The URL (the http://www.etc... in the address bar of your browser) gives a particular location of a webpage.

Exclude the http:// when you include the address.

Named Authors

Avirgan, Jody. "Not All Privacy Policies Are Created Equal." FiveThirtyEight, 12 Feb. 2016, fivethirtyeight.com/features/not-all-privacy-policies-are-created-equal.

Parenthetical citation: (Avirgan).

 

Irving, Ian and Kuan Xu. "Crime, Punishment and Poverty in the United States." IDEAS, Federal Reserve Bank of St. Louis, 25 Aug. 2009, ideas.repec.org/p/dal/wparch/uspov.html

Parenthetical citation: (Irving and Xu).

Organization as Author

If a nongovernmental organization is both the author of an article and the publisher, skip the author element and only list them as publisher.


"HDL (Good), LDL (Bad) Cholesterol and Triglycerides." American Heart Association, 6 Nov. 2020, www.heart.org/en/health-topics/cholesterol/hdl-good-ldl-bad-cholesterol-and-triglycerides.

Parenthetical citation: ("Good vs Bad").

 

"Pluto: In Depth." Solar System Exploration, NASA, 19 Dec. 2019, solarsystem.nasa.gov/planets/dwarf-planets/pluto/overview/.

Parenthetical citation: ("Pluto").
Parenthetical citation, if multiple sources start with Pluto: ("Pluto: In Depth").

 

UN Environment. Global Environment Outlook: GEO-6: Healthy Planet, Healthy People. Edited by Paul Ekins et al., 6th ed., Cambridge UP, 4 Mar. 2019, www.unep.org/resources/global-environment-outlook-6. PDF.

Parenthetical citation: (UN Environment). (UN Environment 207).

Blog Post

A blog post will basically be like a regular web article citation, though you might not have a person's real name to use.

Pro-Tip!

Be very cautious if you're referencing a blog or comment in your paper. These aren't generally the best sources to use outside of very specific contexts.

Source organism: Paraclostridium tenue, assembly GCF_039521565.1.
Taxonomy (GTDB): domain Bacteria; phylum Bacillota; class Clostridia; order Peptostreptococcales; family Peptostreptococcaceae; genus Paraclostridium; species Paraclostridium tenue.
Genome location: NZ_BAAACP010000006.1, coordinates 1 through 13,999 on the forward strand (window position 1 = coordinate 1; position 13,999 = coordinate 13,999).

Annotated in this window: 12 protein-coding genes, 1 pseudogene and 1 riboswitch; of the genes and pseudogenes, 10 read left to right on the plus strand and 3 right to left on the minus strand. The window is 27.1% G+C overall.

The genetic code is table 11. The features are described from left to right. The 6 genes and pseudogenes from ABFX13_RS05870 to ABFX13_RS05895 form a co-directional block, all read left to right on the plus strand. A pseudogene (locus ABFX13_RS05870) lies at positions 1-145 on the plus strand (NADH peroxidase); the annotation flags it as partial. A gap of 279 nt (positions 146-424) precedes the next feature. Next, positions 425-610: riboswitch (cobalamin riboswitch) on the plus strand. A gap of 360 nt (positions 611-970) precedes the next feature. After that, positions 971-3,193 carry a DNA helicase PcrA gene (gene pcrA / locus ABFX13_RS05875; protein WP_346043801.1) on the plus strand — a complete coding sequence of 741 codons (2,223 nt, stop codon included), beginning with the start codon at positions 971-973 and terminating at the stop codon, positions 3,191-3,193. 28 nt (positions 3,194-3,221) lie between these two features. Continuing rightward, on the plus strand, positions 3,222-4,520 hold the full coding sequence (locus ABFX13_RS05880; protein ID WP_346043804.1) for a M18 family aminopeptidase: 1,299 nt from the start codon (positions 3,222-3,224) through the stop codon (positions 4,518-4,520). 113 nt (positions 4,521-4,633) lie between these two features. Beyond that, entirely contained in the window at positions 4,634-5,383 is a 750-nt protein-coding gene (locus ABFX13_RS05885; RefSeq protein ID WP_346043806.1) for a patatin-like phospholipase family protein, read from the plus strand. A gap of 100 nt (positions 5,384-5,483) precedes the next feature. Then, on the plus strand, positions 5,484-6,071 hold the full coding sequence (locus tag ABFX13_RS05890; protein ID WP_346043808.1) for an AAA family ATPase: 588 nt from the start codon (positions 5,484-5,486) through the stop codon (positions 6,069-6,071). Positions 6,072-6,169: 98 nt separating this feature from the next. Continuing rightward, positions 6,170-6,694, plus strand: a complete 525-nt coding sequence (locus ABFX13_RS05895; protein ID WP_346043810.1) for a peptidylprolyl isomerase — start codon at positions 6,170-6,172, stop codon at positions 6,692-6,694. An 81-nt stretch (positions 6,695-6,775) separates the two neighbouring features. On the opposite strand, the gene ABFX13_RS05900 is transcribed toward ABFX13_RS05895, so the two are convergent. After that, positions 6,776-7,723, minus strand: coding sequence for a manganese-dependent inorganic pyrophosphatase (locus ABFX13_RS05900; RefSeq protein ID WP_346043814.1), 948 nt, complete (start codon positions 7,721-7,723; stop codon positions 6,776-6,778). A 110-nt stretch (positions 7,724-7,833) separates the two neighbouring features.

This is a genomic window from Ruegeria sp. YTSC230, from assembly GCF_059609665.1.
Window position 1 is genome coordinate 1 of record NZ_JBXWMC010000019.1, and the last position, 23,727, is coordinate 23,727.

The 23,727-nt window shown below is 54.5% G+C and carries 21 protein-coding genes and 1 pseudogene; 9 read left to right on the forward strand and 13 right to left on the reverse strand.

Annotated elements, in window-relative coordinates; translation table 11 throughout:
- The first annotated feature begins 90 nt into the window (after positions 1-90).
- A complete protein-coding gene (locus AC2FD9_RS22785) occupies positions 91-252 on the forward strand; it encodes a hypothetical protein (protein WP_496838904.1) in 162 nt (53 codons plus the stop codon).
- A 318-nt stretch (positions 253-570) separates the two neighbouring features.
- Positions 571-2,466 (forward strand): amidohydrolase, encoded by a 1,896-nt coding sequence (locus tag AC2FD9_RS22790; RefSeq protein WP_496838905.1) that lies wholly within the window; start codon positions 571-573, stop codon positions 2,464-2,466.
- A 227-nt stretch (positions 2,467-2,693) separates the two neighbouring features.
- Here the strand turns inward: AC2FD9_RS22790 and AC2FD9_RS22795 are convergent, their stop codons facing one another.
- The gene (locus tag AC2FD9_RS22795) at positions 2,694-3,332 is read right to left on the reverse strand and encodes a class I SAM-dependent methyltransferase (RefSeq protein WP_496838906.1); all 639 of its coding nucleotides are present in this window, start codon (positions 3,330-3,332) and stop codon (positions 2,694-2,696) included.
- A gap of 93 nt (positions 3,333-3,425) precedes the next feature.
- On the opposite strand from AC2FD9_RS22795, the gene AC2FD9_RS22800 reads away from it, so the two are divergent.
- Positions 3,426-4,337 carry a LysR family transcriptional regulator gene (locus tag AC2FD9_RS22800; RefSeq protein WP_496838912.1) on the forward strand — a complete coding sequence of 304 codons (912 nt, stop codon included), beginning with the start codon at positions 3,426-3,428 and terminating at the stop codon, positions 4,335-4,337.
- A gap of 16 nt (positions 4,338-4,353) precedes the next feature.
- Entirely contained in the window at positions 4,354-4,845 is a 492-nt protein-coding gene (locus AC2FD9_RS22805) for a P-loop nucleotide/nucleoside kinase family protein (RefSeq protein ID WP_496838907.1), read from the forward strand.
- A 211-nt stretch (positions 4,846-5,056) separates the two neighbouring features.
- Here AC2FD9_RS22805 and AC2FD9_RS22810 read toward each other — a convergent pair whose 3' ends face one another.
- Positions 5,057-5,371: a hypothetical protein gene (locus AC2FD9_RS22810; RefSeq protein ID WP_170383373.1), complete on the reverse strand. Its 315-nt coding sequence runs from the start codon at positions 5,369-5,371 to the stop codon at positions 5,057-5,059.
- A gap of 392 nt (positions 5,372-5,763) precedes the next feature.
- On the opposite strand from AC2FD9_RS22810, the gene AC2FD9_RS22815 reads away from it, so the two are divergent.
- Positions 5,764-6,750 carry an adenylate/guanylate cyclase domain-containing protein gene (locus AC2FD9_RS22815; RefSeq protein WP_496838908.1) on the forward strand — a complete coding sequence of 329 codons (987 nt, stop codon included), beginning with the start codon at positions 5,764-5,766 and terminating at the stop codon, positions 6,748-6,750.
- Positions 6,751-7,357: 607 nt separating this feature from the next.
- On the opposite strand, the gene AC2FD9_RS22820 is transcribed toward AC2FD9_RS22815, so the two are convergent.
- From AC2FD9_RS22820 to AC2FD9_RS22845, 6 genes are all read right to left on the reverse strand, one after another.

Ruiz, Vanessa. "Wearing your anatomy on your skin: the anatomy tattoo gallery." Street Anatomy, 8 Aug. 2007, streetanatomy.com/blog/?p=132.

Parenthetical citation: (Ruiz).

 

Bartok. "Latest Report on the Lack of Evidence for Swedish Gnomes." King Luan, 15 Sept. 2016, kingluan.com/royal-decrees/latest-report-on-the-lack-of-evidence-for-swedish-gnomes.

Parenthetical citation: (Bartok).

 

If you're referring to a comment on a blog post, include the timestamp in addition to the date:

Scooby Voodoo. Comment on "A bad case of the Mondays (in the INFINITE DARKNESS)." Comics Curmudgeon, 13 June 2016, 7:24 a.m., joshreads.com/?p=27615.

Parenthetical citation: (Scooby Voodoo).

Podcasts

"Summer Reading Program." Welcome to Night Vale, written by Joseph Fink and Jeffrey Cranor, narrated by Cecil Baldwin, episode 28, Night Vale Presents, 1 Aug. 2013, welcometonightvale.com/listen.

Parenthetical citation: ("Summer"). ("Summer" 00:10:13).

Images Online

Tomoo, Inagaki. Pumpkins. 1955. MOMA, www.moma.org/collection/works/60805.

Parenthetical citation: (Tomoo).

 

Wyeth, Andrew. Self-Portrait. 1945, National Academy Museum & School, New York. Google Arts & Culture, www.google.com/culturalinstitute/beta/asset/self-portrait/bQGXPeyDH80c0Q.

Parenthetical citation: (Wyeth).

Social Media

Include the full text of the tweet inside quotation marks in place of a title. The publication date should also include a time stamp.


@persiankiwi. "We have report of large street battles in east & west of Tehran now - #Iranelection." Twitter, 23 June 2009, 11:15 a.m., twitter.com/persiankiwi/status/2298106072.

Parenthetical citation: (@persianwiki).
  • Do include hashtags that were in the original tweet.
  • You don't have to include emojis unless they're important to the meaning of the tweet.
  • Ignore the @ when alphabetizing your Works Cited list.

Entire Website

Do not list entire websites in your Works Cited page.

  • If you used multiple articles from a site, you need an individual citation for each of those pages with specific urls going to each.
  • If you just need to mention that a site exists, you do it narratively in your paper, e.g. The latest status of bills and resolutions are posted to the Congressional website (www.congress.gov).

Online Government Publication

"Librarians." Occupational Outlook Handbook, US Bureau of Labor Statistics, 16 Dec. 2019, www.bls.gov/ooh/education-training-and-library/librarians.htm. 

Parenthetical citation: ("Librarians").